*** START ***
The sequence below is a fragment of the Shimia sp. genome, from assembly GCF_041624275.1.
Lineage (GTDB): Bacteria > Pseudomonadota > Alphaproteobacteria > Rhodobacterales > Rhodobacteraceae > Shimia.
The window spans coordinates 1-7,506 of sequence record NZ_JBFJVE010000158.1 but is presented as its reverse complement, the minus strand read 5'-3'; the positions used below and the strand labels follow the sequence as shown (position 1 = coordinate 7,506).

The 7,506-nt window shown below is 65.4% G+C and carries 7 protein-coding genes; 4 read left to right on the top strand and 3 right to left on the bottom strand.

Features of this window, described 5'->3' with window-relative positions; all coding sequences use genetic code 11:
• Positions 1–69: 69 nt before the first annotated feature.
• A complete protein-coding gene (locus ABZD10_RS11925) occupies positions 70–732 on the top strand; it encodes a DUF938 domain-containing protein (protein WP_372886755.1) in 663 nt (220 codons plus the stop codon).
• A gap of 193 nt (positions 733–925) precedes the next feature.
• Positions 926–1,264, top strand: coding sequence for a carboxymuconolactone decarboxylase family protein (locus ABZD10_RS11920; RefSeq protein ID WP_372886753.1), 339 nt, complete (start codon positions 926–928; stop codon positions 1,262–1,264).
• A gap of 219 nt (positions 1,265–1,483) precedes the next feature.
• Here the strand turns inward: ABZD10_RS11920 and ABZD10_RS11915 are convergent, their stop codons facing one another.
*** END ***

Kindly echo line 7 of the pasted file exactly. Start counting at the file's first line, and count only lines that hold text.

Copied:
• A complete protein-coding gene (locus ABZD10_RS11925) occupies positions 70–732 on the top strand; it encodes a DUF938 domain-containing protein (protein WP_372886755.1) in 663 nt (220 codons plus the stop codon).